Becoming a Teacherpreneur: A Long and Winding Road, Part 2

By Ryan R. Goble, M.A., author of Making Curriculum Pop

Becoming a Teacherpreneur: A Long and Winding Road Part 2More ideas on how teachers can expand their careers outside the classroom.

The famous Brazilian educator Paulo Freire said, “The teacher is . . . an artist, but being an artist does not mean that he or she can make the profile, can shape the students. What the educator does in teaching is to make it possible for the students to become themselves.”

Like Freire, I believe that a teacher’s (and by extension a teacherpreneur’s) main goal is to create the conditions in which people can learn. When you do this well—especially if you want to teach in a variety of settings—you are a learning artist. Extend this metaphor by looking for ways to exhibit your work. Your blog, website, or online community can—at least in part—collect the things you’ve helped people uncover and discover in traditional and teacherpreneurial settings.

Online Spaces Are a Big Canvas
In my day jobs, I’ve developed some high-energy science learning experiences with an emphasis on literacy and popular culture. I reimagined some of this curriculum to develop proposals to work with high-profile science-related organizations. While I had some fascinating meetings, none of the proposals resulted in any funding. However, I received an email from an educational coordinator at NASA’s Goddard Institute for Space Studies in New York City. The coordinator had explored my website and was looking for someone to help her make climate change curriculum come alive in the way I had in other settings. My unfunded proposals helped me engage in this new opportunity. For six years (and counting), I’ve been able to consult on some exciting and transformative work around the Climate Change in the Classroom Project with NASA and the emerging nonprofit Real World Matters.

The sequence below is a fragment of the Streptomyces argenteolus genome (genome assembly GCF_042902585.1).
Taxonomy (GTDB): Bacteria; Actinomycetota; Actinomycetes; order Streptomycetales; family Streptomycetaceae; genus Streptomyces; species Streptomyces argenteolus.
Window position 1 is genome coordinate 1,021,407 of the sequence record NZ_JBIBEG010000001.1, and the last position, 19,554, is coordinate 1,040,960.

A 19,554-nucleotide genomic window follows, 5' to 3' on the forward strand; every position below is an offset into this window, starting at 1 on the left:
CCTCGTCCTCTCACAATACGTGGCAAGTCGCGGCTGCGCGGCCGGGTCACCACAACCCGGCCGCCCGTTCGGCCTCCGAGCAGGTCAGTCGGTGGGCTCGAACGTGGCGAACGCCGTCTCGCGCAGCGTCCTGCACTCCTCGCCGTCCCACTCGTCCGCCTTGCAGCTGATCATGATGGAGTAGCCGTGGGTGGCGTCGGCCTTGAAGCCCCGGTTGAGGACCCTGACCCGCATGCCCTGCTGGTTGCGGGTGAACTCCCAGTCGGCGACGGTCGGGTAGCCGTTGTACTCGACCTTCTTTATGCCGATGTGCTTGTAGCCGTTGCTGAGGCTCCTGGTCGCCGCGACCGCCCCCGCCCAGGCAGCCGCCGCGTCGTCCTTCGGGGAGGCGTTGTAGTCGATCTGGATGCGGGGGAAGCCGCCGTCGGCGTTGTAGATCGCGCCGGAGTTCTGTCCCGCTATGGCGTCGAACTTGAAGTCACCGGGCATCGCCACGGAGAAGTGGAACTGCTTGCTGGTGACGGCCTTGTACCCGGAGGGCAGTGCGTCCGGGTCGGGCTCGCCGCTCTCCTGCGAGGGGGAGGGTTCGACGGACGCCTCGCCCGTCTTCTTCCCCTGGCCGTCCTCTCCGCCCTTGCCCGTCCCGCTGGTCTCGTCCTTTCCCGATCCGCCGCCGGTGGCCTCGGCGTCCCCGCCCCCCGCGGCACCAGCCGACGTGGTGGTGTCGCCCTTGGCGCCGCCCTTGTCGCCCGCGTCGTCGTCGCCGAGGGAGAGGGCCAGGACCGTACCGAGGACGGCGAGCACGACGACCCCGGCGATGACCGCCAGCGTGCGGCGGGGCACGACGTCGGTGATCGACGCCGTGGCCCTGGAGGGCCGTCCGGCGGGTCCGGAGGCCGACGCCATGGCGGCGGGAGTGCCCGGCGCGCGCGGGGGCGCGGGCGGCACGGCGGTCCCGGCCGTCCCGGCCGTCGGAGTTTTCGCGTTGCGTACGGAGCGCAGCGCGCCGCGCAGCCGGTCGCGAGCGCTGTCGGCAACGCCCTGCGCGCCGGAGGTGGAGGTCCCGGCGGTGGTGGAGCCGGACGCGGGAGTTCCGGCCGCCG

In a similar way, my co-teacher of the fiction-to-film course, Jen Boylan, uses her website Food Considered as a collaborative space and gallery. Jen now works in the New York City Public Schools, where she designed a course called Gastronomy 101, an English class centered on food readings and experiences. The course is accompanied by the after-school EatNYC club. Her website showcases her work, writing about her class, and student work (with permission, of course). Her site has helped her move into teacherpreneurial roles with many top professionals in the food world.

A former student from the fiction-to-film class, Ali Hussain, is now a Ph.D. candidate in Near Eastern studies at the University of Michigan. He connected with the Huffington Post in response to a call for bloggers to write on Muslim issues. He also collects his formal academic writing, blogs, and research at his website. This has led him to be an invited speaker at educational retreats across the country.